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13 - Seven Lessons for Development Policy from the COVID-19 Pandemic

Published online by Cambridge University Press:  28 February 2022

Swarnim Waglé
Affiliation:
UNDP Regional Bureau for Asia and the Pacific, New York
Kanni Wignaraja
Affiliation:
UNDP Regional Bureau for Asia and the Pacific, New York
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Summary

INTRODUCTION

Does the experience of the COVID-19 pandemic provide lessons for furthering sustainable human development? Do any of these lessons derive from or apply in particular to the Asia-Pacific Region (APR)? Some initial reflections on these questions may now be possible, recognizing that, as Zhou Enlai is famously rumoured to have said about the French Revolution more than 150 years later, “it is too early to tell” (SCMP, n.d.). In this chapter, we make some observations about the national, regional and international responses during the crisis, critically evaluate these efforts, and identify institutional gaps and weaknesses that should be remedied to increase preparedness and improve responses to future pandemics and crises. We also use a lens borrowed from English art critic John Berger (1972) to focus on ‘ways of seeing’ policy rather than on identifying specific policy lessons.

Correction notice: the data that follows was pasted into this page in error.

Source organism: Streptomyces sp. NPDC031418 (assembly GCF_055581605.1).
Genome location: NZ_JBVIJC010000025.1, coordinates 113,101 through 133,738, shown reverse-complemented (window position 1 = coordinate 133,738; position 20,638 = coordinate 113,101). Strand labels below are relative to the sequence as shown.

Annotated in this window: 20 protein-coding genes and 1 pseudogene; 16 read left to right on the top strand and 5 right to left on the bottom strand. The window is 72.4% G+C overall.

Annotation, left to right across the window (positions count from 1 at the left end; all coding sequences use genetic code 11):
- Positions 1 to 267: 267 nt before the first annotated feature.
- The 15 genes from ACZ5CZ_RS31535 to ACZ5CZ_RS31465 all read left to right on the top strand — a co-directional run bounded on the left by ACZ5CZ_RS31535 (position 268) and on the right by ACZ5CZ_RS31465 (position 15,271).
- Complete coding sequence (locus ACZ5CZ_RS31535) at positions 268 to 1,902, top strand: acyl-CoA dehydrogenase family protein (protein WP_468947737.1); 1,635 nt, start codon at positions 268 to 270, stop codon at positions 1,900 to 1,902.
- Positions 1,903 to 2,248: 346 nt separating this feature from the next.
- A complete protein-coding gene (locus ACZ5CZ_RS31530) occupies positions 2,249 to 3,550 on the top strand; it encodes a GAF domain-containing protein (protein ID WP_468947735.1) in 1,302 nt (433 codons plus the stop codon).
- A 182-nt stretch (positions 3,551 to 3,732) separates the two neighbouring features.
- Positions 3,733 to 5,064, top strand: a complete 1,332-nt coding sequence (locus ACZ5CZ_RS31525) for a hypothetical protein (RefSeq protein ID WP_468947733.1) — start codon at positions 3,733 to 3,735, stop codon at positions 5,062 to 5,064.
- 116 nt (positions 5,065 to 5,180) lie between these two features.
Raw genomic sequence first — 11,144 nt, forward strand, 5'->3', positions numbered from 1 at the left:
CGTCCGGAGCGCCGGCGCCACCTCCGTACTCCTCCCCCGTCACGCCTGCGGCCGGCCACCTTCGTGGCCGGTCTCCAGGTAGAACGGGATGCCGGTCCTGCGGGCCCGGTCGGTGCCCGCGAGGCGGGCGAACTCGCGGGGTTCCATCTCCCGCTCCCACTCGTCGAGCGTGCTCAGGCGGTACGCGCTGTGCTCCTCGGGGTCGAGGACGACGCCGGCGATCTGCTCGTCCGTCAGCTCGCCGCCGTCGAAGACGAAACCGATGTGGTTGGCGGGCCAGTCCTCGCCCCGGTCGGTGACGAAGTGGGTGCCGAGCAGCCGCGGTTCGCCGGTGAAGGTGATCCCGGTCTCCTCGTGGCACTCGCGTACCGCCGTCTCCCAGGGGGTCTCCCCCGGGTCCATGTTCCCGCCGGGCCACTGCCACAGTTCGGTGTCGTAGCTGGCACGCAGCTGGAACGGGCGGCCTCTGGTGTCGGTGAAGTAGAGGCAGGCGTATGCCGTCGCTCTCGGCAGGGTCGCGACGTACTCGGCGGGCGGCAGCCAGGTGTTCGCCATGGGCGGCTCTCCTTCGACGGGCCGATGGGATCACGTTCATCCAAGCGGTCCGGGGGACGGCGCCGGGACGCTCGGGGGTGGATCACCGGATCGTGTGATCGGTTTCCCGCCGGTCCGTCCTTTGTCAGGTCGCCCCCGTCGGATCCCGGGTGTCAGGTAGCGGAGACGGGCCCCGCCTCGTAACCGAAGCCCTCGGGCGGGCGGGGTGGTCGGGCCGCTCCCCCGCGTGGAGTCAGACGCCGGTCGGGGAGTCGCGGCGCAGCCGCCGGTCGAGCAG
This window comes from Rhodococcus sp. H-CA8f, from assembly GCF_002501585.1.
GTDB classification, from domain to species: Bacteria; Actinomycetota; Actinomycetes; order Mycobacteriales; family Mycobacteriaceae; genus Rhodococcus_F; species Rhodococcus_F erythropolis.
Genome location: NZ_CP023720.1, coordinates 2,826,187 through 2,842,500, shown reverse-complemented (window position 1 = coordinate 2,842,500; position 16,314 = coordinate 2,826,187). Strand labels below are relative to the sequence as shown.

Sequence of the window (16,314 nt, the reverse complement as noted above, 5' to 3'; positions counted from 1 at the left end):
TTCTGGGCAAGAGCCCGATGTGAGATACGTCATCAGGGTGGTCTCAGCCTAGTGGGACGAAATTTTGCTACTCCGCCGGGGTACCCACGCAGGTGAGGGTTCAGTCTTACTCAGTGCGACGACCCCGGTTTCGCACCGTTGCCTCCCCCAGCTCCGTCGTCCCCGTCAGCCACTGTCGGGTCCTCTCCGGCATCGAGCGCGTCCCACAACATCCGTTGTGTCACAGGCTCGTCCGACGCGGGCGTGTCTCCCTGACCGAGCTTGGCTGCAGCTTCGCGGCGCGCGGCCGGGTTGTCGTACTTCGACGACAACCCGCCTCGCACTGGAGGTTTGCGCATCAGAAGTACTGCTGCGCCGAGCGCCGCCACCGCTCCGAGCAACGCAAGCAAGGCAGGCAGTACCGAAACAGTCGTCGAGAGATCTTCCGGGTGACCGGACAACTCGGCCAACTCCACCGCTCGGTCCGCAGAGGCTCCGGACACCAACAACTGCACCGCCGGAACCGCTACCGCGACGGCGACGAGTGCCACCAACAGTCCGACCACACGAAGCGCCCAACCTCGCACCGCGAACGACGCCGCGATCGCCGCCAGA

LESSON 1: ACT STRATEGICALLY BY ACTING SPECIFICALLY

One of the most elementary but also consequential observations about the pandemic is that its effects have varied enormously across countries. This observation applies not only to how successfully countries have contained COVID-19 itself, but to how well they have avoided its damaging economic and social consequences. The measures governments have taken differ widely, as have the speed, effectiveness, and consequences of their implementation. The weight placed on distinct policy objectives, such as avoidance of COVID-19 deaths versus avoidance of economic contraction, has also varied across countries. Several countries have clearly done better in terms of some, perhaps all, major objectives, and this seems to be due to the specifics of their actions: not merely whether they took early, decisive or substantial action, but where and how they focused interventions. The best performing countries did better in terms of both health and economic outcomes and did not rely on untargeted, generalized lockdowns alone (Box 13.1). Of course, it is not possible to be certain that differences in outcomes have only to do with policies, since biological and epidemiological features, such as the strains of the virus affecting a country, would also have been relevant.

Type
Chapter
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The Great Upheaval
Resetting Development Policy and Institutions in the Asia-Pacific
, pp. 360 - 386
Publisher: Cambridge University Press
Print publication year: 2022

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